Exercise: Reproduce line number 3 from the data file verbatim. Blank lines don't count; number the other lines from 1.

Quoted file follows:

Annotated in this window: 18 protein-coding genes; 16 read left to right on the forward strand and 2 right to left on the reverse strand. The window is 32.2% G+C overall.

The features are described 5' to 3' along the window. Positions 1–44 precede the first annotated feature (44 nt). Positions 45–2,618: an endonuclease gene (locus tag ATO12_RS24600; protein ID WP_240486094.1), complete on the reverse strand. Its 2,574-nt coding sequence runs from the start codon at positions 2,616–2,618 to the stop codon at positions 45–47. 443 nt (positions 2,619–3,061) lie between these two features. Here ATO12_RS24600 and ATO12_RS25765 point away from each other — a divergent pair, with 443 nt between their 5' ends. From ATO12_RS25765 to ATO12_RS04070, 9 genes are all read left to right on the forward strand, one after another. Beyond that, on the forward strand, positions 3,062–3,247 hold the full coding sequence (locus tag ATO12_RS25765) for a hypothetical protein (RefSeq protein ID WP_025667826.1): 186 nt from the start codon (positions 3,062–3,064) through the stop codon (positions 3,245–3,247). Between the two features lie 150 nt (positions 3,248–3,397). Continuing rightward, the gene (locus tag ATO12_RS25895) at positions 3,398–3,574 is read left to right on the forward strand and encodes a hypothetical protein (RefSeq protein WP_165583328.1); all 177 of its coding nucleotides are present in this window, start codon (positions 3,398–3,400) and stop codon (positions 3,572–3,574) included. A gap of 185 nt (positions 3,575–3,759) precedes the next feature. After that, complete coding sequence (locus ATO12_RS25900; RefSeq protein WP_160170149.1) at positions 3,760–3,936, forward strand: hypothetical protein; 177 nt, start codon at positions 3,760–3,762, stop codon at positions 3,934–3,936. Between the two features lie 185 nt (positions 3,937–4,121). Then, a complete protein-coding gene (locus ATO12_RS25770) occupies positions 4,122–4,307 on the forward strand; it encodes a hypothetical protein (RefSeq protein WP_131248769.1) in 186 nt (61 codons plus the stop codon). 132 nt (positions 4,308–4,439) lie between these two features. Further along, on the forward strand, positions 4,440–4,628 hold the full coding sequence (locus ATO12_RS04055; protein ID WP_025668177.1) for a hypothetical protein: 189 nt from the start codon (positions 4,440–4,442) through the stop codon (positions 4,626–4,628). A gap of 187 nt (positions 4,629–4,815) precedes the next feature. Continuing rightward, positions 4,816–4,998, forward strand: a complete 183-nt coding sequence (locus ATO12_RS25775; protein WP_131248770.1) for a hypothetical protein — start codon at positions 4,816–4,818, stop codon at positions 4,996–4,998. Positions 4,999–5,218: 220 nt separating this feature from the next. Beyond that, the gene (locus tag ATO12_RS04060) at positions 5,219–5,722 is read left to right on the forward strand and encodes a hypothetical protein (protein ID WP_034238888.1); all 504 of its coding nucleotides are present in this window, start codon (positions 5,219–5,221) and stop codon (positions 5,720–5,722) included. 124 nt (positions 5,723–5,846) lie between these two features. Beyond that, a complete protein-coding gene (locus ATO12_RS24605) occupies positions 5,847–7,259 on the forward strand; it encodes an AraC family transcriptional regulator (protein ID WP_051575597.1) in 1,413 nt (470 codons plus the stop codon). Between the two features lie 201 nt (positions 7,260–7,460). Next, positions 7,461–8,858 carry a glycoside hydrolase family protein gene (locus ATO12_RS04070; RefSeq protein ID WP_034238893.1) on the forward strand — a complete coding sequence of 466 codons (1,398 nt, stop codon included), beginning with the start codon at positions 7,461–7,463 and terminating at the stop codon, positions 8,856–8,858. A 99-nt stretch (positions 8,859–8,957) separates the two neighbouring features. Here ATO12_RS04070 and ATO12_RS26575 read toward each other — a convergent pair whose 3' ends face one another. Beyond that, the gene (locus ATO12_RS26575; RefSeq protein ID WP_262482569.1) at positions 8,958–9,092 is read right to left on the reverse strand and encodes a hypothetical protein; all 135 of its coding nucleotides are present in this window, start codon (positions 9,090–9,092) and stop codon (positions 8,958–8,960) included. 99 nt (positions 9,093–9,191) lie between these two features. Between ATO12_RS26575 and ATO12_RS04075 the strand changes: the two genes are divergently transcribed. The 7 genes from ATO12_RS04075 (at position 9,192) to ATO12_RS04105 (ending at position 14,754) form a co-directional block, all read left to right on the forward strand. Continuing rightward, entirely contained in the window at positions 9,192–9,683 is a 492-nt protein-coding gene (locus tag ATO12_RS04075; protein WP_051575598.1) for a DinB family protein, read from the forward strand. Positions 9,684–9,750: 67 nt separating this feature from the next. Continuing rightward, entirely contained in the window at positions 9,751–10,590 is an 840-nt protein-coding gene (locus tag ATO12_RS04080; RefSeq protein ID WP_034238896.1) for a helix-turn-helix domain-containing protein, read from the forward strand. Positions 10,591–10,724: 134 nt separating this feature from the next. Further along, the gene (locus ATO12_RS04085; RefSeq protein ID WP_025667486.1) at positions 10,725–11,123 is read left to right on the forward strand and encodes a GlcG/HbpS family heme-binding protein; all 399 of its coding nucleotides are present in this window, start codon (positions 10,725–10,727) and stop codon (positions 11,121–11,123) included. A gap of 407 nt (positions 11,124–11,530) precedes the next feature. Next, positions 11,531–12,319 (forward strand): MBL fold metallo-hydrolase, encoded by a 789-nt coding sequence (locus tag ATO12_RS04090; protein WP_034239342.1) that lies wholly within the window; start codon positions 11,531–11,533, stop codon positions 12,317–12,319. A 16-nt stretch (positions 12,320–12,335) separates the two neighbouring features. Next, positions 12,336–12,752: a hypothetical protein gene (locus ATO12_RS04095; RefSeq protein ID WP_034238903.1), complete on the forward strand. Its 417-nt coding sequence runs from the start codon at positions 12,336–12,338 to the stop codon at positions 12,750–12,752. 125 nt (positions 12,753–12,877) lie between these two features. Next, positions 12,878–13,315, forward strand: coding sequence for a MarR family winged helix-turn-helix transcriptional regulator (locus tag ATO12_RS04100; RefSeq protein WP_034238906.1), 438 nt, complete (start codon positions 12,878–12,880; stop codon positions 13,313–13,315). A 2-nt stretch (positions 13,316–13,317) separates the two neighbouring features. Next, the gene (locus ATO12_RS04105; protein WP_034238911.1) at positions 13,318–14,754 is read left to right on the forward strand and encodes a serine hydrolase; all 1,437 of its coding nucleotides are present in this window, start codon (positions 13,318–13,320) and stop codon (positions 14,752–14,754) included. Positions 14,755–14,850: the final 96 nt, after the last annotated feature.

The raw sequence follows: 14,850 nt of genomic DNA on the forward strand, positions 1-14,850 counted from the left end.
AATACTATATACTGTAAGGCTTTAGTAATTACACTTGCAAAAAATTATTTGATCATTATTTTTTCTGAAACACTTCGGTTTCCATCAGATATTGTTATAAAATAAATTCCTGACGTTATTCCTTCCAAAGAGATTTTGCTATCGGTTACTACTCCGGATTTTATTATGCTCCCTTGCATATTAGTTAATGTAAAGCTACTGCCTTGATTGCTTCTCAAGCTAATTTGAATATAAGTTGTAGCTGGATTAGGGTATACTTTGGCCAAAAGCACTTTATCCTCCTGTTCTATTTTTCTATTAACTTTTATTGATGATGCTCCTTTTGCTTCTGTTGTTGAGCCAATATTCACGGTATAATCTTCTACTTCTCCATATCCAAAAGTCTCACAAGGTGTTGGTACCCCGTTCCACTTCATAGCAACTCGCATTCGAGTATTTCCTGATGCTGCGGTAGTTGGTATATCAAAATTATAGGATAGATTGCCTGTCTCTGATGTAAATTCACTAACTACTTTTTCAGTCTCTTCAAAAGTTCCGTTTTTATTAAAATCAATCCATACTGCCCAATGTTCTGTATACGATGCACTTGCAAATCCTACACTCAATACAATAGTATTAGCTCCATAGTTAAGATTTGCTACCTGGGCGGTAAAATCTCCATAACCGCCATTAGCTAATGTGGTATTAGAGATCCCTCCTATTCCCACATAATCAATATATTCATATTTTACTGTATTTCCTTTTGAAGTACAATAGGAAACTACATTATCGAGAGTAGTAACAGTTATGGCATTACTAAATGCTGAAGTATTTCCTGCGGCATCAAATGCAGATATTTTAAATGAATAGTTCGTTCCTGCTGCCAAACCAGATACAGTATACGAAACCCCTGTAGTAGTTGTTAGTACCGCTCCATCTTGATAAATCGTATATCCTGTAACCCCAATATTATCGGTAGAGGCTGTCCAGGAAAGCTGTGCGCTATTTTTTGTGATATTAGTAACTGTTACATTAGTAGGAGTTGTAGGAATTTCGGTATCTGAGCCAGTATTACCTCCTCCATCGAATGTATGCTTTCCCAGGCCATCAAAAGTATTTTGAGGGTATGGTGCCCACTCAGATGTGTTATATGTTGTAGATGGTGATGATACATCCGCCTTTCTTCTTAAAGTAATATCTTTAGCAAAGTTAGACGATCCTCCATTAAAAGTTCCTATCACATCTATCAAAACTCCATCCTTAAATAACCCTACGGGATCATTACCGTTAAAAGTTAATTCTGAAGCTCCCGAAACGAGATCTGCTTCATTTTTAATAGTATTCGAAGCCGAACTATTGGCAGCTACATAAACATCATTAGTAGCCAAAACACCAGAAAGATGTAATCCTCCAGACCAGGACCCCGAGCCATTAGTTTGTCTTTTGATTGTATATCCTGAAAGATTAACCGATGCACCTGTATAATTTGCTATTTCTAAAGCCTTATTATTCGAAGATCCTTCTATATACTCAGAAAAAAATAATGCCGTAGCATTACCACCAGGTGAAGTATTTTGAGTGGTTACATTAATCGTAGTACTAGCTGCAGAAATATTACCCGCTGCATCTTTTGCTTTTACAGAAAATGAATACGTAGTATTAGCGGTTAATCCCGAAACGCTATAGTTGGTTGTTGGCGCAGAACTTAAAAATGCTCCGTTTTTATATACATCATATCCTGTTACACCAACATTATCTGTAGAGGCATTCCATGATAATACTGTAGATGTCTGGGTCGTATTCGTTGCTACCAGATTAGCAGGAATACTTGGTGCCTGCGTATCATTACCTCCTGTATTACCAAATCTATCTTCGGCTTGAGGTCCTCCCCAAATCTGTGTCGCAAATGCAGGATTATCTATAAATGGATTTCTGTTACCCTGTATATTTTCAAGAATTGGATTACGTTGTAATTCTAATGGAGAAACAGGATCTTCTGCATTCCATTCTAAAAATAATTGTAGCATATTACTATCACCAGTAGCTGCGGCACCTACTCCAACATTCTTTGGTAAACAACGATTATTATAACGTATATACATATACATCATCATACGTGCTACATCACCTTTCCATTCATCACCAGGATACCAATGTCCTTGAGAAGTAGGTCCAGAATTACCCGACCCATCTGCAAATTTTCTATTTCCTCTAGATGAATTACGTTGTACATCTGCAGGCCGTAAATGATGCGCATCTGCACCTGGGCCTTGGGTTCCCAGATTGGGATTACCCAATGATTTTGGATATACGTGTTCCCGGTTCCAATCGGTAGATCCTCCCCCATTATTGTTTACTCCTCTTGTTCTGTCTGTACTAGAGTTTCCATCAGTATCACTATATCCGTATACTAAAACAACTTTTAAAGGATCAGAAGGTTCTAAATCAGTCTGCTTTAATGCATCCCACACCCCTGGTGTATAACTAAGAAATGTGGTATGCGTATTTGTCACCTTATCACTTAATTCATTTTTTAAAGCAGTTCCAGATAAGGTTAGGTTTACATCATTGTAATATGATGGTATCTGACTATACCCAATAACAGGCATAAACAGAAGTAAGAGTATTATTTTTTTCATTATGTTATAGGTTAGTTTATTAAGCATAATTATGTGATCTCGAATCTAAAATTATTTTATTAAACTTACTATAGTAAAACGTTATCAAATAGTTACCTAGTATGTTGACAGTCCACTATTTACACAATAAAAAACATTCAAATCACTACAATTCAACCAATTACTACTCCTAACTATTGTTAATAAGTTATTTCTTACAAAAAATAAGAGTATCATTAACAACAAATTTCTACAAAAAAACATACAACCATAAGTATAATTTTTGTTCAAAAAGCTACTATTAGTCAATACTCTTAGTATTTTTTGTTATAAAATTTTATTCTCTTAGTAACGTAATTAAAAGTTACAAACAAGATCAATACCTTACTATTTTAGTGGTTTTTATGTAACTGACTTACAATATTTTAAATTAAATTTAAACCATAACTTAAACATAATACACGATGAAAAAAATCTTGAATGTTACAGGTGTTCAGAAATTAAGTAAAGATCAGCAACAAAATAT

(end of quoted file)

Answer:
The raw sequence follows: 14,850 nt of genomic DNA on the forward strand, positions 1-14,850 counted from the left end.